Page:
STEPHANOPOULOS: That’s one --

BRAZILE: -- because we need to get to the bottom of everything.

STEPHANOPOULOS: That -- that -- that is one of the big questions. The other question is, Chris, how much we’re going to see of what Mueller wrote. You know -- you know Robert Mueller fairly well. The other question is how would he lay out these arguments in a report?

CHRIS CHRISTIE, ABC NEWS CONTRIBUTOR: I think the way he's conducted himself over the last 22 months gives you a really good indication of how he’s going to lay it out, which is going to be carefully and like a traditional prosecutor.

He is not going to pull a Jim Comey here. He's not going to go out...

STEPHANOPOULOS: Well, he already hasn't done that. You haven't seen a press conference.

CHRISTIE: Well, that's it, but I mean now the report is the ultimate thing...

DOWD: Or a Ken Starr.

CHRISTIE: Or a Ken Starr, for sure. I mean, I think either one of those. And I think that, you know, I think it is, as Donna said, a tribute to Bob Mueller. I've been saying all along, as you know on this show, that he's a professional. And he cares about the justice system and prosecution that he's going to bring are going to be ones that he believed he can prove beyond a reasonable doubt, nothing more.

But here's the second part, and I think -- glad Matt brought up Ken Starr, remember what this special counsel statute is in response to, it's in response to the Ken Starr report. Congress said they didn't like what Starr did in laying out all that detail against people that were never going to be charged with a crime, and they made all of this absolutely dependent now upon the discretion of the attorney general. The attorney general...

STEPHANOPOULOS: It doesn't prohibit anything from...

CHRISTIE: No, but it gives him discretion, George. And that's really important. And Bill Barr made that clear in his confirmation hearings.

STEPHANOPOULOS: Well, that's one of the questions I wanted to follow up with you. You are a former prosecutor. There are a lot of different reasons a prosecutor may choose not to prosecute something -- you may not want to use classified evidence, you might have compelling evidence but it might not be good enough to prosecute. Not prosecuting is not the same as exoneration.

CHRISTIE: Well, let me tell you something, George, if you're any of the people who were being rumored to be indicted, you're going to take it as exoneration, because you're presumed innocent in this country. And absent any charges being brought and proven, you are innocent.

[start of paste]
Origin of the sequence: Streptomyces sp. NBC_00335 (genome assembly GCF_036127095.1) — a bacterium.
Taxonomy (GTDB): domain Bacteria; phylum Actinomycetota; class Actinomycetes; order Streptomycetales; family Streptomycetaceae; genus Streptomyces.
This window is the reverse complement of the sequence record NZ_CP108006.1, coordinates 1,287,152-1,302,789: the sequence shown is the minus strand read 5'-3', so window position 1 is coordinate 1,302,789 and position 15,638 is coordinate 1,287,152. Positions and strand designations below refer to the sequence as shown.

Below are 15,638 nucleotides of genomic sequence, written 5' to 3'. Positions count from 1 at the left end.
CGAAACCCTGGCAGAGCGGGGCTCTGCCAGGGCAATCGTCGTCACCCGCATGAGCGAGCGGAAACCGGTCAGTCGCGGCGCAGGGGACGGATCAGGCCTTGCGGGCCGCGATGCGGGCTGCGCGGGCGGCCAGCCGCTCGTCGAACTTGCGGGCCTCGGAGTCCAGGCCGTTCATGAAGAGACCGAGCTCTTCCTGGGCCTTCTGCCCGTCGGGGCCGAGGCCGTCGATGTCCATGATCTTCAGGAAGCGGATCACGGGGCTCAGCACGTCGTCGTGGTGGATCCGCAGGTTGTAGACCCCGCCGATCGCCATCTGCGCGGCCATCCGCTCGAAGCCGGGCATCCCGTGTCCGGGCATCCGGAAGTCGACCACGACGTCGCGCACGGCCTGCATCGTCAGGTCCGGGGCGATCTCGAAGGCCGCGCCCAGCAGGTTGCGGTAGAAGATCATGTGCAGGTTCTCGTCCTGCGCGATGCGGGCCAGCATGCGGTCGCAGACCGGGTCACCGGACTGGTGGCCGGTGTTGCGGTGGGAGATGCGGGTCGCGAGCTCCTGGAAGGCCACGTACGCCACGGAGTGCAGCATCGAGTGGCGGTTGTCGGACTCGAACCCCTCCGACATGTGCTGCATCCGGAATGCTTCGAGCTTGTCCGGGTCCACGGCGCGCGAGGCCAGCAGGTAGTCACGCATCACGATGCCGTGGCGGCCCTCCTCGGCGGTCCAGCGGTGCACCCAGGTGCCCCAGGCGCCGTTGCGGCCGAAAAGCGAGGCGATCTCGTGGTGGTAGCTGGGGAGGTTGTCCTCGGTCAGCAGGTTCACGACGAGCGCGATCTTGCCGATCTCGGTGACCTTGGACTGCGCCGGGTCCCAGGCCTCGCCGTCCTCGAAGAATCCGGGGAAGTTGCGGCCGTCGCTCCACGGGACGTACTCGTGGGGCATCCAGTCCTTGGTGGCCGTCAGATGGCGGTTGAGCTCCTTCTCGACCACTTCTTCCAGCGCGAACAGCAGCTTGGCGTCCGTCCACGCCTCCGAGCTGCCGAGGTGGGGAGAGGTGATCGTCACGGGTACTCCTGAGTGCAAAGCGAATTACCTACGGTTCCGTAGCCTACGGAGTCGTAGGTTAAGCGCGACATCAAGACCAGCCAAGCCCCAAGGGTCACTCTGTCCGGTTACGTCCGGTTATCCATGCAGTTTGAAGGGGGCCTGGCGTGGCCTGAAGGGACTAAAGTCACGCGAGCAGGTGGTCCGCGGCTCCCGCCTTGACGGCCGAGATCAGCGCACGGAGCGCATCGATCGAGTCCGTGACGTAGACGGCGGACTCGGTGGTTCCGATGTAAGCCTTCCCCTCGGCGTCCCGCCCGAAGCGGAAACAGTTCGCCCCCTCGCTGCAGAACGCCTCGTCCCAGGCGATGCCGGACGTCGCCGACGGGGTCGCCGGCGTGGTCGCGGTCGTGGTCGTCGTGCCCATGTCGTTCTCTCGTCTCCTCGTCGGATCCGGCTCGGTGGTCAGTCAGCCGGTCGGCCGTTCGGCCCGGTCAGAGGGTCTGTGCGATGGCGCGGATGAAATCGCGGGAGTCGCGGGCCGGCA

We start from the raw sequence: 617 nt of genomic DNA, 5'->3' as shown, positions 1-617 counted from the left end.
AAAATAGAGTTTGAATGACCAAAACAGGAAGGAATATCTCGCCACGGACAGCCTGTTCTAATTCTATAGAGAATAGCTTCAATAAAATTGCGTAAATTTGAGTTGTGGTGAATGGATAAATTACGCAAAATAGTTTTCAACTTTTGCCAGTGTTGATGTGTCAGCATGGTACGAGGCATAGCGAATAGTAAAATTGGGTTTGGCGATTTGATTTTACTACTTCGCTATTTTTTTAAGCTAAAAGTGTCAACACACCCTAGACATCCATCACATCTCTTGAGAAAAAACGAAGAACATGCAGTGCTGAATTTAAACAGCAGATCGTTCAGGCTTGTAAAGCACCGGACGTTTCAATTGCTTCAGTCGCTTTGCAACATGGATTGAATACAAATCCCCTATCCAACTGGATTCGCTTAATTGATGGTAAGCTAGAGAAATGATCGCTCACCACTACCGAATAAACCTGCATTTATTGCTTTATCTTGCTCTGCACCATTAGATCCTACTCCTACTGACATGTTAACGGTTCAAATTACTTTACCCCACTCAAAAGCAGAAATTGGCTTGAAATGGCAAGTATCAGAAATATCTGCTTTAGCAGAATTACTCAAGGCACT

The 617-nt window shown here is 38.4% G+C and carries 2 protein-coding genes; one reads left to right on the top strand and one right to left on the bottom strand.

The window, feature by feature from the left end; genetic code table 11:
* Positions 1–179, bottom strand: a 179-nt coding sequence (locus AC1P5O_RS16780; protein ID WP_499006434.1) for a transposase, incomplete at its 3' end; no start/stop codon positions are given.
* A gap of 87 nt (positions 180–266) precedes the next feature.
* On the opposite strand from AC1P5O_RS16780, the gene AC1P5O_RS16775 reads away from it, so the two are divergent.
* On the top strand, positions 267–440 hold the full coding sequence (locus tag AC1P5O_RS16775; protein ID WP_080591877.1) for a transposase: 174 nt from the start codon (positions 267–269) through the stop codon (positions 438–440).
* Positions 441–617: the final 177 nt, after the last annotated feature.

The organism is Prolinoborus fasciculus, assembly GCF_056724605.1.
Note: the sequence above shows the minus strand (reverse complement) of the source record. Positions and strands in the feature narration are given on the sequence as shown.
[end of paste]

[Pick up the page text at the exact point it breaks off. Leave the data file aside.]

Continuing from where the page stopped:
STEPHANOPOULOS: Of a crime, but not necessarily of improper behavior.

CHRISTIE: Well, that's a whole different -- that's a political standard. Now, that's different.

But I think that -- I also think it would be wrong for him to explain, as to people who are not being charged, why he didn't charge them. Your job, he's part of the Justice Department, remember. He was appointed by the deputy attorney general. He works under Justice Department rules. And those rules, except for Jim Comey, apply this way. If you charge, you can say whatever you are willing to to an indictment and have a grand jury sign off on, if you don't charge, keep quiet. You're not supposed to talk about people you're unwilling to charge.

And that's, to me, was my principal objection to what Jim Comey did to Hillary Clinton. He killed Hillary Clinton over the summer of 2016 without being willing to charge her. That's wrong. That's not what the Justice Department does.

FAGEN: Well, when you consider the fact that there were a number of Trump associates involved in the meetings with the Russians.

STEPHANOPOULOS: 14.

FAGEN: That's a fact. You know, all of these folks, though -- anybody close to Republican politics, any operative would tell you that most of these individuals, if not all of them, they would never survive in a Christie campaign, they would never have been hired or any other Republican campaign. And this is where I think...

DOWD: That's an indictment of the president.

FAGEN: This is a challenge for the president that he has had to deal with. Some of this has been brought on by the hiring around that campaign.

Now, you can say it was late. And he got in. He's not experienced.

STEPHANOPOULOS: I take that point, but I mean the president was the one who, from the very beginning, said none of this happened. There were no contacts with Russians, I don't have any business with Russians when he's pursuing the Trump Tower with Moscow.

FAGEN: But that was a business relationship.

Now you consider all these, I call them sort of rate B players, all trying to be the man or the woman, trying to have the meeting, trying to have the intel. And that's the big challenge here. And a lot of times having worked in government, having lived through these investigations, what you realize is that the left hand and the right hand really...

STEPHANOPOULOS: So they may have been trying to collude, but they...

FAGEN: Well, they weren't in the position to even collude, because they're not high enough in the organization to actually have power.

DOWD: I think Sarah is right in that part of it, but it should lead you to a natural conclusion is, is what is the president doing hiring all these people?